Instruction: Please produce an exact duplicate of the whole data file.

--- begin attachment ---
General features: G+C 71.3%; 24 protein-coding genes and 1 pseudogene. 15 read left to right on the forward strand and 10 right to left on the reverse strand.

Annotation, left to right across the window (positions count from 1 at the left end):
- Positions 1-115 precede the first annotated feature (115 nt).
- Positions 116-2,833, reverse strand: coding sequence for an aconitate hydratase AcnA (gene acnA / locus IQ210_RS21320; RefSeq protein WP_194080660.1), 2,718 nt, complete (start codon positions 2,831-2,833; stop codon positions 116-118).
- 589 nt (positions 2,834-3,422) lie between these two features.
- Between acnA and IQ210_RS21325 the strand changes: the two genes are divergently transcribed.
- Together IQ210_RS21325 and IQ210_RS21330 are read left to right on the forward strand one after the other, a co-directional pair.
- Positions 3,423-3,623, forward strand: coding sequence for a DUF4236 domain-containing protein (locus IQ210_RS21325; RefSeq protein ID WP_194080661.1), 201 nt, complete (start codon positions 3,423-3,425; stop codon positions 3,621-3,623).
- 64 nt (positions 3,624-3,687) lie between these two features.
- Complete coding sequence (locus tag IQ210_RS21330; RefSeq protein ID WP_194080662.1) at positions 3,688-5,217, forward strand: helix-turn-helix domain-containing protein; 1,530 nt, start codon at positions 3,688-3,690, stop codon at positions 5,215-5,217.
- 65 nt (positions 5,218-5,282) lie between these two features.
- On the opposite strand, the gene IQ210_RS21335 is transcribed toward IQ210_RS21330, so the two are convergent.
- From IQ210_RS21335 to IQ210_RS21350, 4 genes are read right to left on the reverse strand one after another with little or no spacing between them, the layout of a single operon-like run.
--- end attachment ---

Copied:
General features: G+C 71.3%; 24 protein-coding genes and 1 pseudogene. 15 read left to right on the forward strand and 10 right to left on the reverse strand.

Annotation, left to right across the window (positions count from 1 at the left end):
- Positions 1-115 precede the first annotated feature (115 nt).
- Positions 116-2,833, reverse strand: coding sequence for an aconitate hydratase AcnA (gene acnA / locus IQ210_RS21320; RefSeq protein WP_194080660.1), 2,718 nt, complete (start codon positions 2,831-2,833; stop codon positions 116-118).
- 589 nt (positions 2,834-3,422) lie between these two features.
- Between acnA and IQ210_RS21325 the strand changes: the two genes are divergently transcribed.
- Together IQ210_RS21325 and IQ210_RS21330 are read left to right on the forward strand one after the other, a co-directional pair.
- Positions 3,423-3,623, forward strand: coding sequence for a DUF4236 domain-containing protein (locus IQ210_RS21325; RefSeq protein ID WP_194080661.1), 201 nt, complete (start codon positions 3,423-3,425; stop codon positions 3,621-3,623).
- 64 nt (positions 3,624-3,687) lie between these two features.
- Complete coding sequence (locus tag IQ210_RS21330; RefSeq protein ID WP_194080662.1) at positions 3,688-5,217, forward strand: helix-turn-helix domain-containing protein; 1,530 nt, start codon at positions 3,688-3,690, stop codon at positions 5,215-5,217.
- 65 nt (positions 5,218-5,282) lie between these two features.
- On the opposite strand, the gene IQ210_RS21335 is transcribed toward IQ210_RS21330, so the two are convergent.
- From IQ210_RS21335 to IQ210_RS21350, 4 genes are read right to left on the reverse strand one after another with little or no spacing between them, the layout of a single operon-like run.